CNN reported earlier that Kash Patel is overseeing the task force work. 


3:02 p.m. ET, November 24, 2020

Harris says US needs to restore its leadership around the world

From CNN's Adrienne Vogt

Carolyn Kaster/AP
Carolyn Kaster/AP

Vice President-elect Kamala Harris said the Cabinet selections for the incoming Biden administration embody the "nobility of public service."

Harris said she and President-elect Joe Biden will be walking into the White House with "unprecedented' challenges — namely, tackling the coronavirus pandemic and reopening the nation’s economy. 

"Our challenge here is a necessary foundation for restoring and advancing our leadership around the world, and we are ready for that work."
"We will need to re-assemble and renew America's alliances, rebuild and strengthen the national security and foreign policy institutions that keep us safe and advance our nation's interests, and confront and combat the existential threat of climate change that endangers us all," she added.

Harris went on to praise the nominees and appointees, calling them "patriots and public servants to their core," and "the leaders we need to meet the challenges of this moment and those that lie ahead." 


3:14 p.m. ET, November 24, 2020

Biden just introduced his first Cabinet selections. Here are some key lines from their remarks. 

President-elect Joe Biden speaks during a cabinet announcement event in Wilmington, Delaware, on November 24.
President-elect Joe Biden speaks during a cabinet announcement event in Wilmington, Delaware, on November 24. Chandan Khanna/AFP/Getty Images

President-elect Joe Biden and Vice President-elect Kamala Harris just introduced their first Cabinet-level picks and appointments to key national security and foreign policy posts.

Here are some key lines from the nominees' remarks in Delaware:

Antony Blinken, Secretary of State nominee

Blinken said that the US needs to proceed "with equal measures of humility and confidence" in working with other countries because "we can't solve all of the world's problems alone." 

"We need to be working with other countries, we need their cooperation. We need their partnership," he said.

Blinken said the US has a "greater ability than any other country on Earth to bring others together to meet challenges of our time."

Alejandro Mayorkas, Homeland Security Secretary nominee

Mayorkas, who would become the first Latino to helm the department if confirmed, said that the Department of Homeland Security has "a noble mission, to help keep us safe and to advance our proud history as a country of welcome."

Avril Haines, Director of National Intelligence nominee

Haines, who would become the first woman to lead the US intelligence community, said that Biden knows she has "never shied away from speaking truth to power," adding, "that will be my charge as director of national intelligence."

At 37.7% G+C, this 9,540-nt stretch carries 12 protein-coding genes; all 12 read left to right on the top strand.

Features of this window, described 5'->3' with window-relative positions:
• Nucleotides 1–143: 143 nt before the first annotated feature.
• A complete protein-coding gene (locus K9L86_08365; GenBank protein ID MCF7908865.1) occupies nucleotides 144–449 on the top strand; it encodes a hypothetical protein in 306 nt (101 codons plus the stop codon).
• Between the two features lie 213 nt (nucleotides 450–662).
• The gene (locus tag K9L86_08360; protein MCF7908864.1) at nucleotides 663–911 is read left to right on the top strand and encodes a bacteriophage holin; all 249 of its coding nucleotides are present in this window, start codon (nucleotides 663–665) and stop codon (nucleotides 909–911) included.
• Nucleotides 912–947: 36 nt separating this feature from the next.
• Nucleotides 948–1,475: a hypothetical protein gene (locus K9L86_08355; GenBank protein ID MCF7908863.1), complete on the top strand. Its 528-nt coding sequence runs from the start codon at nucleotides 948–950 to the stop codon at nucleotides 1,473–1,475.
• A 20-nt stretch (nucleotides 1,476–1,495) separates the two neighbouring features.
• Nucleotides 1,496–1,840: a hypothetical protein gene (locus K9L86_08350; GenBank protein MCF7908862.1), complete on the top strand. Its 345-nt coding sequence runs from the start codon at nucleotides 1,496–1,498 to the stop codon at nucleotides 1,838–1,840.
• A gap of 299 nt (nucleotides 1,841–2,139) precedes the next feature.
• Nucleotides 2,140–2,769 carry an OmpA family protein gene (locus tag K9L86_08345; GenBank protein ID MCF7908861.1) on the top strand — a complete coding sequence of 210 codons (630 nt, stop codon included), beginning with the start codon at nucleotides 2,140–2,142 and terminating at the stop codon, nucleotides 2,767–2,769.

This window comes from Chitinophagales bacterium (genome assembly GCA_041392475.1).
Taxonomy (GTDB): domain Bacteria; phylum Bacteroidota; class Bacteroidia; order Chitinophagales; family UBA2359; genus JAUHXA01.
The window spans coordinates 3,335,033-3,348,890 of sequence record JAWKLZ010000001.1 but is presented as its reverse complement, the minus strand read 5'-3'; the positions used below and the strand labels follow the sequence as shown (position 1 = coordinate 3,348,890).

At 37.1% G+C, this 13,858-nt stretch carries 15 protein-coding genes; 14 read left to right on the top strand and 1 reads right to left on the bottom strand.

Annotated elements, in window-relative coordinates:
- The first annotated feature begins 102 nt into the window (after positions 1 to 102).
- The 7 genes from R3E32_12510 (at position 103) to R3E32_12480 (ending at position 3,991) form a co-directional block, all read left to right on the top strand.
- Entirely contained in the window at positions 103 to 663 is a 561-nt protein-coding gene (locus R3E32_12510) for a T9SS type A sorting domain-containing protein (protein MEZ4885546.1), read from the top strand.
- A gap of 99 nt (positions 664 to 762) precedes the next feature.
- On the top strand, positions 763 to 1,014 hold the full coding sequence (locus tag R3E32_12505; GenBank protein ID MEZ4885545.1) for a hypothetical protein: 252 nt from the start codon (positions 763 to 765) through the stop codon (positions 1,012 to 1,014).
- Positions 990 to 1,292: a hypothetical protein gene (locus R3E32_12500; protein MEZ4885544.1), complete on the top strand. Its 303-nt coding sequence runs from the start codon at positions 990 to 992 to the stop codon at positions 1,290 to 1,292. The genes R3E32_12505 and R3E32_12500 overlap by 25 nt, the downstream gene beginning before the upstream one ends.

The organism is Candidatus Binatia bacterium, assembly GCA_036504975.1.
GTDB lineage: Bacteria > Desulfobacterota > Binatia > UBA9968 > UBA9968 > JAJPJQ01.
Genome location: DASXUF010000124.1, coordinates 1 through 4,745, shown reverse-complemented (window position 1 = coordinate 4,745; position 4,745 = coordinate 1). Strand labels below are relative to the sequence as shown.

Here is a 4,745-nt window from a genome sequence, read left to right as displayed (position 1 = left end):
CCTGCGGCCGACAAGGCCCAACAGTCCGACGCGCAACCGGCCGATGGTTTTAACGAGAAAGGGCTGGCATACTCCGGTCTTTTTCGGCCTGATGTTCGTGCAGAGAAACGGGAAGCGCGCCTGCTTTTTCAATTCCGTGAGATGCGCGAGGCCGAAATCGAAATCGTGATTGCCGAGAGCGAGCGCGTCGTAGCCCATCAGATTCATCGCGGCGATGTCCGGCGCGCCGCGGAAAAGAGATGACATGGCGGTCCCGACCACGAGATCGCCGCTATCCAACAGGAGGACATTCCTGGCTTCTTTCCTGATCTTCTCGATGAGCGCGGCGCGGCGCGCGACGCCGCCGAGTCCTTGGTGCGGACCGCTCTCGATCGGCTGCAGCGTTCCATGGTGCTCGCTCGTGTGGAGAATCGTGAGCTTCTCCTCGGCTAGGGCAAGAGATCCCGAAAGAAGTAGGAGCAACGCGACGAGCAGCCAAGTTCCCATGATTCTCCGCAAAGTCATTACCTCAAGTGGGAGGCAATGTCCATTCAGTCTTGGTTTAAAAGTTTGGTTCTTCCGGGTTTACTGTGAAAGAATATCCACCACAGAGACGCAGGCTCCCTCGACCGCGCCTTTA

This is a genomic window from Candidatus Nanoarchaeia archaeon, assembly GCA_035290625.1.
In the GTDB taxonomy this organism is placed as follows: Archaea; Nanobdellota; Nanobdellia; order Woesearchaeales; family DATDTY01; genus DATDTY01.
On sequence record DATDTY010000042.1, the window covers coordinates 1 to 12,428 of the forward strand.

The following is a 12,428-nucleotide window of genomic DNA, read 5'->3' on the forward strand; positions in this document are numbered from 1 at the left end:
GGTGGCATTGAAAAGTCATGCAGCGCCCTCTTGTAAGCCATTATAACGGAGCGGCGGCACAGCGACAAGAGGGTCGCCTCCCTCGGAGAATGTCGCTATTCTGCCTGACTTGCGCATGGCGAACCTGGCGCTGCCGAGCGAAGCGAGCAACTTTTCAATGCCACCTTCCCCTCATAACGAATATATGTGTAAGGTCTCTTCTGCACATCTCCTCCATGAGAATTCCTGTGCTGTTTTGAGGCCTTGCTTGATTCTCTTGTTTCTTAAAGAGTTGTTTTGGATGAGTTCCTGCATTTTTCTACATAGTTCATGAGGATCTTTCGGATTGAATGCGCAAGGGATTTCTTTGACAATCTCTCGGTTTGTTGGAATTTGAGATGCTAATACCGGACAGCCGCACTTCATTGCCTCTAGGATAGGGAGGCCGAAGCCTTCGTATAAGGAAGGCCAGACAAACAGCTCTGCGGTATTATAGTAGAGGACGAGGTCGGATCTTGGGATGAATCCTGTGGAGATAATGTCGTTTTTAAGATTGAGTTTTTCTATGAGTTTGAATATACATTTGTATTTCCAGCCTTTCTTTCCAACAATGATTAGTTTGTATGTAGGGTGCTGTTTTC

"I worked for you for a long time and I accept this nomination knowing that you would never want me to do otherwise and that you value the perspective of the intelligence community and that you will do so even when what I have to say may be inconvenient or difficult, and I assure you, there will be those times."

Linda Thomas-Greenfield, UN Ambassador nominee

Thomas-Greenfield, who has worked for 35 years in foreign service across four continents, said she likes to put a "cajun spin" on diplomacy.

"I called it gumbo diplomacy. Wherever I was posted around the world, I'd invite people of different backgrounds and beliefs to help me make a roux, chop onions for the holy trinity, and make homemade gumbo." 

She added: "It was my way of breaking down barriers, connecting with people, and starting to see each other on a human level." 

Jake Sullivan, National Security Adviser nominee

Sullivan noted that he served as Biden's national security adviser when he was vice president. 

"I learned a lot about a lot, about diplomacy, about strategy, about policy. Most importantly about human nature. I watched him pair strength and resolve with humanity and empathy." 

On Biden, he added, "That is the person America elected. That's also America at its best." 

John Kerry, Climate Envoy nominee

Kerry said that in the fight against climate change "failure is not an option." 

"Succeeding together means tapping into the best of American ingenuity, creativity, diplomacy, from brain power to alternative energy power, using every tool we have to get where we have to go," he said.

Kerry added: "No one should doubt the determination of this president and vice president, they shouldn't doubt the determination of the country that went to the moon, cured supposedly incurable diseases, and beat back global tyranny to win World War II."

1:35 p.m. ET, November 24, 2020

Biden's Cabinet nominations and appointments include several firsts 

From CNN's Sarah Mucha and Gregory Krieg

President-elect Joe Biden's first Cabinet picks and appointments to key national security and foreign policy posts include several firsts.

He has selected Avril Haines, the first woman to lead the US intelligence community, and Alejandro Mayorkas, the first Latino to helm the Department of Homeland Security.

Cuban-born Mayorkas, a former deputy secretary of DHS who Biden has nominated to lead the department, will be tasked with rebuilding an agency that carried out some of the most draconian measures associated with President Trump's hardline immigration policy, including family separations at the US-Mexico border.

"My father and mother brought me to this country to escape communism," Mayorkas said at Biden's announcement in Delaware. "They cherished our democracy and were intensely proud to become United States citizens as was I. I have carried that pride throughout my nearly 20 years of government service and throughout my life. My parents are not here to see this day. Mr. President-elect, Madam Vice president-elect, please know I will work day and night in the service of our nation to ably lead men and women of the United States Department of Homeland Security. And to bring honor to my parents and of the trust you placed in me to carry vision for our country forward."

Biden's pick for director of national intelligence, Haines, a former top CIA official and deputy national security adviser, will also make history if confirmed by the Senate.

"If afforded the opportunities to do so, I will never forget that my role on this team is unique. Better than that of a policy adviser, I will represent to you, Congress, and the American public, the patriots that comprise our intelligence community. Mr. President-Elect, you know that I have never shied away from speaking truth to power and that will be my charge as director of national intelligence," Haines said.

Here's who else has been tapped to serve in Biden's Cabinet:

  • Antony Blinken, Secretary of State
  • Linda Thomas-Greenfield, US Ambassador to the United Nations 
  • Jake Sullivan, National Security Adviser
  • John Kerry, Special Presidential Envoy for Climate